By the time I'd finished the quilt, the daffodils were blooming and the doldrums were beginning to fade, though most evenings it's still nice to have a little lap quilt.

Thursday, March 22, 2018

Cream Was On Sale

A few days into the new year, I polished off a gift of maple caramels.  I made them last as long as I could, which wasn't nearly long enough.    I couldn't get them out of my mind, so I bought a few packets of pre-cut candy wrapping papers and waited for cream to go on sale.

Last week during my weekly grocery shopping I came across a pint of organic heavy cream on sale for $2.99, and I was off to the races.  Well, I was off to the stove, armed with a heavy copper saucepan and a good candy thermometer.  I made a pound of caramels.  I wonder how long they'll last.

Wednesday, January 31, 2018

By Her Bookmarks You Shall Know Her

The front line in the battle between print and digital books seems to shift in unpredictable ways.  Sometimes ebooks are less expensive than the print version, sometime they're more expensive.  It's a complete mystery to me.  For now, I still seem to need bookmarks.

Some of the bookmarks here go back a considerable number of years.  The embroidered cat on the blue ribbon is something I did in the 1970s when Victorian crafts were enjoying a revival.  The embroidered cat on the red ribbon is one that my mother did a few years ago.

The medieval woodcut is a souvenir of a trip to The Cloisters in the late 1980s at a time when I had very little money beyond the price of the train fare and the admission ticket.  The Union Fair blue ribbon is for a traditional fisherman's sweater that I entered in the fair in 1996.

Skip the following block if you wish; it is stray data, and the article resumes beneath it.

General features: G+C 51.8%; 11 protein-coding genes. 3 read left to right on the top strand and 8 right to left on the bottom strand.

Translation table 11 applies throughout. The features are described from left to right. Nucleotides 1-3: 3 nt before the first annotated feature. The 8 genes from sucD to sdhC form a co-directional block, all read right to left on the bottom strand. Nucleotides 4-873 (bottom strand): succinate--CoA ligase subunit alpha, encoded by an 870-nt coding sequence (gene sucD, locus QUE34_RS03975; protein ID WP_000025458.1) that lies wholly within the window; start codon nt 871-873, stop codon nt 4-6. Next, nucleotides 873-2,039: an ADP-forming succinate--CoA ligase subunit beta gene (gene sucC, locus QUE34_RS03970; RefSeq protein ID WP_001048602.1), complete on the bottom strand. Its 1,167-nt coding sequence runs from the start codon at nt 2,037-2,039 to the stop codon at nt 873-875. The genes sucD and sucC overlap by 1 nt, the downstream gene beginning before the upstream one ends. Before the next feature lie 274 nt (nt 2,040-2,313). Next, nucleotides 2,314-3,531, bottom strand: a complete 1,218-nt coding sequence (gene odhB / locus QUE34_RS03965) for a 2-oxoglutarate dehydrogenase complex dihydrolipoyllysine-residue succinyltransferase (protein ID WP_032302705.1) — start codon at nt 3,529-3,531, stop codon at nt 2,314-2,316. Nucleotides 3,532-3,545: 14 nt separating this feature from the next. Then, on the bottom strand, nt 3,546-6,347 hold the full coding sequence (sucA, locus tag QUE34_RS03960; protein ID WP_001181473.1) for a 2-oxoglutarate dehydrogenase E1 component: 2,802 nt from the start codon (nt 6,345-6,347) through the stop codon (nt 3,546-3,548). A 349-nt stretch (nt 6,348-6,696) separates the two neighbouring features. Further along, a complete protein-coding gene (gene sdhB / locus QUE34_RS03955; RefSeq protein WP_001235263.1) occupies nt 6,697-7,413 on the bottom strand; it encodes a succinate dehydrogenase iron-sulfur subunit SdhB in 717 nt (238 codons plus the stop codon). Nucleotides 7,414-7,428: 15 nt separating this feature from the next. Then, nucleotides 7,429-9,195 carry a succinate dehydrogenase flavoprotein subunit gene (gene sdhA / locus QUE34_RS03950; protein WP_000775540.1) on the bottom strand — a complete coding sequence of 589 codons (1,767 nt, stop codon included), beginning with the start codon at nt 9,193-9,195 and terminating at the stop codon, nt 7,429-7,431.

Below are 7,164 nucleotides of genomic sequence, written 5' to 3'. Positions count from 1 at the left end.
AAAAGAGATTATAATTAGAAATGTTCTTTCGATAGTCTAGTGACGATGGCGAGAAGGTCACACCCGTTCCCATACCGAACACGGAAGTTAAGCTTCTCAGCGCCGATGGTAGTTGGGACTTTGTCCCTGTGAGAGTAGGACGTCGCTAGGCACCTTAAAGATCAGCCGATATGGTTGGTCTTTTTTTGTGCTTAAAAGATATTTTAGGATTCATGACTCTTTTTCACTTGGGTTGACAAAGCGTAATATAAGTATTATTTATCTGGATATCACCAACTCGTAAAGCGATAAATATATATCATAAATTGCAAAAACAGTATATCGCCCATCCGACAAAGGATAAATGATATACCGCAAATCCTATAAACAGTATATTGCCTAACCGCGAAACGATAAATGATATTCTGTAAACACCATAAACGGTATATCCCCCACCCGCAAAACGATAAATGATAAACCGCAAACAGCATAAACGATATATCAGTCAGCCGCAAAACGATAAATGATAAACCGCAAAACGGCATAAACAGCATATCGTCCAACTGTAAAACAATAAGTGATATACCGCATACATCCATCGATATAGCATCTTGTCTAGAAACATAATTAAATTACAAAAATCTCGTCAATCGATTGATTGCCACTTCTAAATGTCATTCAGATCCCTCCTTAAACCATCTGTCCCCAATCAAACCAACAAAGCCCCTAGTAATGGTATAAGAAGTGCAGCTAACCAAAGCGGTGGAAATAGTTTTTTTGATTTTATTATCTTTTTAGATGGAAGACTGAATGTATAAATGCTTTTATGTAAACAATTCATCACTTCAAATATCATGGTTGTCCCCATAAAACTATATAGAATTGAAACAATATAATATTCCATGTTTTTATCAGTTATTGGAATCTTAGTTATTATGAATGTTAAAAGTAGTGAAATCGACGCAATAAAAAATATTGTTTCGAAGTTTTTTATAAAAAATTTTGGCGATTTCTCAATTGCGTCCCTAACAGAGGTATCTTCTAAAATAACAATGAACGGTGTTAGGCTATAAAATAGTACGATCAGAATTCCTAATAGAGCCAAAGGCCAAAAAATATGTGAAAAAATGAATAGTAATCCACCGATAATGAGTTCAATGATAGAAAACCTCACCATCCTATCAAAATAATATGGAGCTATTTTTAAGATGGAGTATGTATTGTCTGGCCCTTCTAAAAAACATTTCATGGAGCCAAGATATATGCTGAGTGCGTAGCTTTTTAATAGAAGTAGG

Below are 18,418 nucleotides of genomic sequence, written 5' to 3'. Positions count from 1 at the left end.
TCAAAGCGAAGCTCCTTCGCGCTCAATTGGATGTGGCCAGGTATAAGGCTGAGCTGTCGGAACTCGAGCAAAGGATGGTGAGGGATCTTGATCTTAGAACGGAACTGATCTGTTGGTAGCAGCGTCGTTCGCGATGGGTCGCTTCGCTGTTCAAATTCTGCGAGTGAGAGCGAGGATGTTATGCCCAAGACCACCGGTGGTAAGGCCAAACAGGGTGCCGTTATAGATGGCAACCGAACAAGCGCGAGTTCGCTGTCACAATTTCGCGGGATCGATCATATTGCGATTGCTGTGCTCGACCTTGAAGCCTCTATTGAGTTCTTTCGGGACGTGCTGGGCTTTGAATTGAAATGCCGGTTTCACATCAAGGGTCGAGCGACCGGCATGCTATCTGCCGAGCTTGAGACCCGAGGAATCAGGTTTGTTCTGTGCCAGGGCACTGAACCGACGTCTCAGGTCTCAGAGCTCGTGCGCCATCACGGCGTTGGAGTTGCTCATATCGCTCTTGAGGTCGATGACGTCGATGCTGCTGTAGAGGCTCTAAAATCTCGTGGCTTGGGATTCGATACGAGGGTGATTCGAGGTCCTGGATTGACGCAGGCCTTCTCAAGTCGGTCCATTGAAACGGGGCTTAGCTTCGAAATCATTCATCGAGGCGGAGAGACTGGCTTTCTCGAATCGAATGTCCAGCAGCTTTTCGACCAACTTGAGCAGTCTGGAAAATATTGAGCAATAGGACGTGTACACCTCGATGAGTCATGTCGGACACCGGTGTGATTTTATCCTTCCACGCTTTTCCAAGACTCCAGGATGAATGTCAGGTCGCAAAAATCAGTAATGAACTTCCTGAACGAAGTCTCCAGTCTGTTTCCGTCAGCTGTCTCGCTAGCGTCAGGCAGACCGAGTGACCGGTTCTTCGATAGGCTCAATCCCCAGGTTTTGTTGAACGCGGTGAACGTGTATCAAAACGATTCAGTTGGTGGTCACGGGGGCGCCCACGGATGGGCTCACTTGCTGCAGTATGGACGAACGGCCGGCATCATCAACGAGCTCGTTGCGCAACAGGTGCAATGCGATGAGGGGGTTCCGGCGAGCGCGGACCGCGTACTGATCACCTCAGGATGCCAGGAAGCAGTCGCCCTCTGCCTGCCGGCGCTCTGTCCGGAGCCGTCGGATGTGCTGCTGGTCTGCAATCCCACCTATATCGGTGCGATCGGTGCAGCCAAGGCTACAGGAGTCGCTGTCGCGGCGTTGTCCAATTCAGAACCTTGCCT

Northern Lights and Village Book store are no longer with us, I'm afraid.

When will book marks become as quaint as steel-nibbed dip pens?  I don't know if anybody knows. But I'll have my choice collection available, should Antiques Roadshow come to town.



Sunday, December 24, 2017

Merry Christmas


Christmas here at the Blue Door is a pretty quiet event.  I wait until the Solstice to start decorating, which means it's somewhat catch-as-catch can.  I was able to find a plain wreath and liven it up with a bright red bow (carefully saved from year to year) and some snowflakes I made decades ago.

A tree was out of the question this year, so I made a swag of my favorite ornaments and hung it on the fireplace.

I don't know that frogs and pea pods are particularly Christmas-y, but I like them.


I set out a few wood ornaments that come from a place that was once called "West Germany" 


Glass icicles, a few glass balls, and a foil star liven up the dining room light.
I make the same flower arrangement every year.   The holly comes from a tree that I grew from a seedling I found in my yard.

Merry Christmas, everybody.